Category Archives: The British in the West

GOING FOR THE KILL: LORD DUNRAVEN AND THE LAND GRAB OF ESTES PARK

IMG_1890One of the highlights of my recent cross-country road trip was Estes Park, gateway to Rocky Mountain National Park. And how could it not be a highlight? Here is scenery that both inspires and excites in a corner of Colorado once called the ‘Switzerland of America.’ One of several wide valleys at around 8,000 feet, which include North Park, Middle Park, South Park, and Winter Park, FullSizeRender-18Estes Park itself was renowned for its beauty. Continue reading

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Little England in Iowa: The Close Colony

While researching the background for my historical western romance, Loveland, I came upon some interesting stories of the British aristocracy in America in the late 1800s.  One that captured my imagination is the story of the Close Colony, a settlement in northwest Iowa around the LeMars area. This was projected as being for British gentlemen farmers who might live as landed gentry in the American mid-west. While the thought of British aristocrats living in Iowa may seem a bit incongruous to our contemporary sense of place, coming to unplowed soil on the American prairie, and owning huge tracts of land as gentlemen farmers, was not so unappealing to the second sons of noblemen who would not be inheriting their father’s wealth. Continue reading

Pearl of the Prairies: The Cheyenne Club

Sometime in my youth, The Cheyenne Club entered my consciousness via my viewing diet of western television programs .   It was therefore no surprise that this bastion of privilege and luxury, and  sometime-home to the British ranchers who had invaded Wyoming, would make an appearance in my western historical novel which deals with the very large ranches run by aristocratic Brits.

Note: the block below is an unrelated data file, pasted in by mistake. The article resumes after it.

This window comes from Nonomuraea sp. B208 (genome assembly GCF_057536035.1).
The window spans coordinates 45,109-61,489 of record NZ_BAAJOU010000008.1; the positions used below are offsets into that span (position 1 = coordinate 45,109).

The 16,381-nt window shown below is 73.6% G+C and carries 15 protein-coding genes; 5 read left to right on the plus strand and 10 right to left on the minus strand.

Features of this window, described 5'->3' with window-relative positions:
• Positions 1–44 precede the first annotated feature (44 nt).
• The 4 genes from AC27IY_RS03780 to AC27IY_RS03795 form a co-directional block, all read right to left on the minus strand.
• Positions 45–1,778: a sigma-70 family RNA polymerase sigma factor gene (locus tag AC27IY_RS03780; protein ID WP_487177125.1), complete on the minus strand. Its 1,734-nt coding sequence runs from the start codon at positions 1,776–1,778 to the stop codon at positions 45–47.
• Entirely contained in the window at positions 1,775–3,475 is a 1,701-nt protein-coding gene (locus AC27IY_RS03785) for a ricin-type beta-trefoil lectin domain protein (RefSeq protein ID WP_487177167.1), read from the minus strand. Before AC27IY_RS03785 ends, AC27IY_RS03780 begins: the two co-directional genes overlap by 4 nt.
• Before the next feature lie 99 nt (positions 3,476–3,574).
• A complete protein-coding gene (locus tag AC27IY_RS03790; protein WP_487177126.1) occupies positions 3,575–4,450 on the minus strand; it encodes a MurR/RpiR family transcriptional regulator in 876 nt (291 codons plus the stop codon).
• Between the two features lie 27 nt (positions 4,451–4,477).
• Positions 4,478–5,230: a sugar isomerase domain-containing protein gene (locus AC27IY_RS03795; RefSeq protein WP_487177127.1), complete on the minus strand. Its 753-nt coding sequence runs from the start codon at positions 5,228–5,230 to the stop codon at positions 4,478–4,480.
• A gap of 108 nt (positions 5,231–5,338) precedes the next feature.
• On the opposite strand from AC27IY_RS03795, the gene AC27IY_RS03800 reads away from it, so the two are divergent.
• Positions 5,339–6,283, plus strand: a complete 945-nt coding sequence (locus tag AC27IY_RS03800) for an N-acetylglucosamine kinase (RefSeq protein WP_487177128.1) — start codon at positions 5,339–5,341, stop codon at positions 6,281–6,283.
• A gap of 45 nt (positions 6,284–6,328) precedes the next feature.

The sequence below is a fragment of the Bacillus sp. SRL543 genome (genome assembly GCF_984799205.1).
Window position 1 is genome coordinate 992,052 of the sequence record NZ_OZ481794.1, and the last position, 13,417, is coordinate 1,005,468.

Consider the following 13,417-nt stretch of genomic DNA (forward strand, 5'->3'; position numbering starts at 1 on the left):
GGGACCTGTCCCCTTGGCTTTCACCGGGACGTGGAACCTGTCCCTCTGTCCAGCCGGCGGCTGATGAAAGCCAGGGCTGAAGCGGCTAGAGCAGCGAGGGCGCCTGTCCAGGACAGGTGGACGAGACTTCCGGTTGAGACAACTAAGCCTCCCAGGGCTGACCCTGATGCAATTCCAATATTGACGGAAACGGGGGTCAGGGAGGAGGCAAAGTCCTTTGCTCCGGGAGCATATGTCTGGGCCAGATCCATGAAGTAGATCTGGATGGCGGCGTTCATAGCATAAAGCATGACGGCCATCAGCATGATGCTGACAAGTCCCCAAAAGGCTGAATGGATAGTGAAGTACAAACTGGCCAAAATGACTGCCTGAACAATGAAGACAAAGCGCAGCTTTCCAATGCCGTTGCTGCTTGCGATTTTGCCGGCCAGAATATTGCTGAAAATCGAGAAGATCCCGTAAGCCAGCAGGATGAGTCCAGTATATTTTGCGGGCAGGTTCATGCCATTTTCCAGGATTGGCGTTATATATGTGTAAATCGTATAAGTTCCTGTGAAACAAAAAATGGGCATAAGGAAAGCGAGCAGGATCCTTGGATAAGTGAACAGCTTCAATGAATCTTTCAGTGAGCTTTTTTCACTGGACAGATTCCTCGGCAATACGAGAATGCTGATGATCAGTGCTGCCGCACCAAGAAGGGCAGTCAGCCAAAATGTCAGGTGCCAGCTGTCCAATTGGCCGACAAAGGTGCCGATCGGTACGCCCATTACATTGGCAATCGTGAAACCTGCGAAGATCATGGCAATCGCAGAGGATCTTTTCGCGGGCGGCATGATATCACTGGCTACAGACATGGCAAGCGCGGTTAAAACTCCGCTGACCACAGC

In the 1880s, Cheyenne, Wyoming, was reputedly the wealthiest city on earth on a per capita basis.  Conveniently located on the transcontinental railroad system, it proved an ideal spot to establish a gentleman’s club catering not only to the British aristocrats that were now there, but also to the cattle barons, railroad magnates, industrial giants and political movers and shakers within its reach.  Set up to rival the Corkscrew Club in Denver, which admitted only foreign noblemen, the Cheyenne Club was originally called The Cactus Club, but the name was soon changed.  It was built in 1880 with specifications that would rival any London club. There were two grand staircases, tennis courts, wine vaults, a grand piano, reading, billiard, dining and smoking rooms.  Rooms were paneled throughout with hardwood floors overlaid with Turkish carpets, and had tiled fireplaces displaying Shakespeare quotations.  Continue reading